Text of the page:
I answer that As stated above (Article , ad 2), in the sacraments the words are as the form, and sensible things are as the matter. Now in all things composed of matter and form, the determining principle is on the part of the form, which is as it were the end and terminus of the matter. Consequently for the being of a thing the need of a determinate form is prior to the need of determinate matter: for determinate matter is needed that it may be adapted to the determinate form. Since, therefore, in the sacraments determinate sensible things are required, which are as the sacramental matter, much more is there need in them of a determinate form of words.
Reply to Objection: 1. As Augustine says (Tract. lxxx super Joan.), the word operates in the sacraments "not because it is spoken," i.e. not by the outward sound of the voice, "but because it is believed" in accordance with the sense of the words which is held by faith. And this sense is indeed the same for all, though the same words as to their sound be not used by all. Consequently no matter in what language this sense is expressed, the sacrament is complete.
2. Although it happens in every language that various words signify the same thing, yet one of those words is that which those who speak that language use principally and more commonly to signify that particular thing: and this is the word which should be used for the sacramental signification. So also among sensible things, that one is used for the sacramental signification which is most commonly employed for the action by which the sacramental effect is signified: thus water is most commonly used by men for bodily cleansing, by which the spiritual cleansing is signified: and therefore water is employed as the matter of baptism.
3. If he who corrupts the pronunciation of the sacramental words---does so on purpose, he does not seem to intend to do what the Church intends: and thus the sacrament seems to be defective. But if he do this through error or a slip of the tongue, and if he so far mispronounce the words as to deprive them of sense, the sacrament seems to be defective. This would be the case especially if the mispronunciation be in the beginning of a word, for instance, if one were to say "in nomine matris" instead of "in nomine Patris." If, however, the sense of the words be not entirely lost by this mispronunciation, the sacrament is complete. This would be the case principally if the end of a word be mispronounced; for instance, if one were to say "patrias et filias." For although the words thus mispronounced have no appointed meaning, yet we allow them an accommodated meaning corresponding to the usual forms of speech. And so, although the sensible sound is changed, yet the sense remains the same.What has been said about the various mispronunciations of words, either at the beginning or at the end, holds forasmuch as with us a change at the beginning of a word changes the meaning, whereas a change at the end generally speaking does not effect such a change: whereas with the Greeks the sense is changed also in the beginning of words in the conjugation of verbs.Nevertheless the principle point to observe is the extent of the corruption entailed by mispronunciation: for in either case it may be so little that it does not alter the sense of the words; or so great that it destroys it. But it is easier for the one to happen on the part of the beginning of the words, and the other at the end.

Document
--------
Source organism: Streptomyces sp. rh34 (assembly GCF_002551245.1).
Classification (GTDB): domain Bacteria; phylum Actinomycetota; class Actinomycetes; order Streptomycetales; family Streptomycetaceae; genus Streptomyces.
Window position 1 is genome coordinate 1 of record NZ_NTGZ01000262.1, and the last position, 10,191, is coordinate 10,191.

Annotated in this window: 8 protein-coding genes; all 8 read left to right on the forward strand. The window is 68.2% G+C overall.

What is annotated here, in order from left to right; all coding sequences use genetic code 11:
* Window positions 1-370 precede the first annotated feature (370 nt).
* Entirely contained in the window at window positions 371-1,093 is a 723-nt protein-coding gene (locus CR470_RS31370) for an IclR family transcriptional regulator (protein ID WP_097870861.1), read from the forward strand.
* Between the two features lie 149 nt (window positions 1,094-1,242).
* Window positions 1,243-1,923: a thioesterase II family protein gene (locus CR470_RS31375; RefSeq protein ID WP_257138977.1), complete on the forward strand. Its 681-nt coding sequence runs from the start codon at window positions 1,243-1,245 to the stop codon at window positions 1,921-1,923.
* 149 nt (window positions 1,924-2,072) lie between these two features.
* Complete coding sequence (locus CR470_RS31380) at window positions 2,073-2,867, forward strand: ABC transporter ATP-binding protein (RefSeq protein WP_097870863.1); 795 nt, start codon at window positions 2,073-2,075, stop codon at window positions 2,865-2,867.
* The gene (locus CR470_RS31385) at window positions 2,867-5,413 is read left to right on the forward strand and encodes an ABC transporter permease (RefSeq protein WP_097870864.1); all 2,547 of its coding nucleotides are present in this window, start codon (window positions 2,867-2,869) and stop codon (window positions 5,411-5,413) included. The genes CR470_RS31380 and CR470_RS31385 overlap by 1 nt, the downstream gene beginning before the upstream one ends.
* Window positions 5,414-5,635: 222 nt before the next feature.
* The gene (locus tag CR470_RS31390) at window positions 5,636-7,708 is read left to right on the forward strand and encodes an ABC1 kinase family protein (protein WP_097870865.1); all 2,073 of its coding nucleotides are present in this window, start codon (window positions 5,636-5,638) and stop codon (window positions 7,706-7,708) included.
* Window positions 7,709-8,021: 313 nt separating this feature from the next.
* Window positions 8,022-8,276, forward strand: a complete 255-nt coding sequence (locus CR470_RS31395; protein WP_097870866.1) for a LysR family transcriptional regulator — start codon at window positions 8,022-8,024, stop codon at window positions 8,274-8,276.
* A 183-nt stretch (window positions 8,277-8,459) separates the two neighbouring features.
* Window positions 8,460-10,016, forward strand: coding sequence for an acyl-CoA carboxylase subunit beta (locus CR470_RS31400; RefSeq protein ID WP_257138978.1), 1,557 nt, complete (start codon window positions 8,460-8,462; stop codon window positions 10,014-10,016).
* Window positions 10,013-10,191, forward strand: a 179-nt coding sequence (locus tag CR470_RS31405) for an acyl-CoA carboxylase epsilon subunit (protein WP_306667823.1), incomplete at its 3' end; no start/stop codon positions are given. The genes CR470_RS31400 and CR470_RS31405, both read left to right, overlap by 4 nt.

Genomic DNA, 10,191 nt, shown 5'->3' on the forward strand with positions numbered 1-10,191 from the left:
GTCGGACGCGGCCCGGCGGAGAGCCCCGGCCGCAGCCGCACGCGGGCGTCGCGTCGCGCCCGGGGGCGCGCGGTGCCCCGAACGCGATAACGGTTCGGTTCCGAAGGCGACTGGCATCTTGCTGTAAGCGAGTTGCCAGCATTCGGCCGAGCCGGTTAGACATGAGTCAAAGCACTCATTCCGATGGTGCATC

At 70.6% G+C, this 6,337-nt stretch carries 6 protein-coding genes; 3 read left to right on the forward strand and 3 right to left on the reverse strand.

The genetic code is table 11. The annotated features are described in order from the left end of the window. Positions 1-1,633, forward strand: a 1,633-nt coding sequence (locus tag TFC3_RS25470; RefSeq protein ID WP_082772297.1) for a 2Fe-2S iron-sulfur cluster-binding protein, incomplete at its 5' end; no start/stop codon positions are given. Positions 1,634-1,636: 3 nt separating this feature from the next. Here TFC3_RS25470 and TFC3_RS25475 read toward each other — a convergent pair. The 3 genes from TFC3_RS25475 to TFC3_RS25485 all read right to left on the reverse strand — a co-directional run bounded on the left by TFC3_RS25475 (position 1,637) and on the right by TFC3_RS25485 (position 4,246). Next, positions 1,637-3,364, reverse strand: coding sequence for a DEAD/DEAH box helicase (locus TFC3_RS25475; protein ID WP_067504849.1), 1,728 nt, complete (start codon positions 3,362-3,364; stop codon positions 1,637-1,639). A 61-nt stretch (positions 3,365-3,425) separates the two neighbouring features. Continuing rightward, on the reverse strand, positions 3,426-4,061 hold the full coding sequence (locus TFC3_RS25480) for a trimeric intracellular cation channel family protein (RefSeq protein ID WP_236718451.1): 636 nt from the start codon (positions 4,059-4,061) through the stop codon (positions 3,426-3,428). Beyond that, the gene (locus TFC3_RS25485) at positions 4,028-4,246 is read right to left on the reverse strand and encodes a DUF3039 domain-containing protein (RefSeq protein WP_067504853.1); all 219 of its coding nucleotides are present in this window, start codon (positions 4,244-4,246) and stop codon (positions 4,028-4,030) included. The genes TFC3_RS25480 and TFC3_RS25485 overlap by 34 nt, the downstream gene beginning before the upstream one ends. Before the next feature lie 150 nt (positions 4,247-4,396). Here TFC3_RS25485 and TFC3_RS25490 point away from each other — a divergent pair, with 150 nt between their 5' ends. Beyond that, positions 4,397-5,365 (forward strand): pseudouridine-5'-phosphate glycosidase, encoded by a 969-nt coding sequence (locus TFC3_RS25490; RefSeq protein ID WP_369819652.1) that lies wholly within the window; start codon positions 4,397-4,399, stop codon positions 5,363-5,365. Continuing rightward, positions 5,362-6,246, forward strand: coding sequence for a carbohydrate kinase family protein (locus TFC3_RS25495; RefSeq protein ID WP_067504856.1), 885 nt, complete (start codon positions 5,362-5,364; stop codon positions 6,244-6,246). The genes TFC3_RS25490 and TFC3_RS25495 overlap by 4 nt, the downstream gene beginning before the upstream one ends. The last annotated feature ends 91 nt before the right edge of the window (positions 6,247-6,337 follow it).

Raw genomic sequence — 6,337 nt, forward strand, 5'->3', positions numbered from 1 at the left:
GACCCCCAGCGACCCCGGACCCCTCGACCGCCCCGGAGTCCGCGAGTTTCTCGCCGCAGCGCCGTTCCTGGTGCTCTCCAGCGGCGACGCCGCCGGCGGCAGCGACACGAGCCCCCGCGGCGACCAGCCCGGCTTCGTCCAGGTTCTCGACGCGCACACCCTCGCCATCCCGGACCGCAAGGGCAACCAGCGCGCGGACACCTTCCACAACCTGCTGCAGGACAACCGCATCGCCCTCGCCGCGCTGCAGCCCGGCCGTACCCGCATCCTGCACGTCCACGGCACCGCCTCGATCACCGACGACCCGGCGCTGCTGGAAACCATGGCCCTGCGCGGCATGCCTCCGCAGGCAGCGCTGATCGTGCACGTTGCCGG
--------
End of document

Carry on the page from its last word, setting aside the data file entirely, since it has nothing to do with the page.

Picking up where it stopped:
Objection: 1. It seems that it is not lawful to add anything to the words in which the sacramental form consists. For these sacramental words are not of less importance than are the words of Holy Scripture. But it is not lawful to add anything to, or to take anything from, the words of Holy Scripture: for it is written (Dt 4,2): "You shall not add to the word that I speak to you, neither shall you take away from it"; and (Ap 22,18-19): "I testify to everyone that heareth the words of the prophecy of this book: if any man shall add to these things, God shall add to him the plagues written in this book. And if any man shall take away . . . God shall take away his part out of the book of life." Therefore it seems that neither is it lawful to add anything to, or to take anything from, the sacramental forms.
2. Further, in the sacraments words are by way of form, as stated above (Article , ad 2; Article ). But any addition or subtraction in forms changes the species, as also in numbers (Metaph. viii). Therefore it seems that if anything be added to or subtracted from a sacramental form, it will not be the same sacrament.
3. Further, just as the sacramental form demands a certain number of words, so does it require that these words should be pronounced in a certain order and without interruption. If therefore, the sacrament is not rendered invalid by addition or subtraction of words, in like manner it seems that neither is it, if the words be pronounced in a different order or with interruptions.
On the contrary Certain words are inserted by some in the sacramental forms, which are not inserted by others: thus the Latins baptize under this form: "I baptize thee in the name of the Father, and of the Son, and of the Holy Ghost"; whereas the Greeks use the following form: "The servant of God, N . . . is baptized in the name of the Father," etc. Yet both confer the sacrament validly. Therefore it is lawful to add something to, or to take something from, the sacramental forms.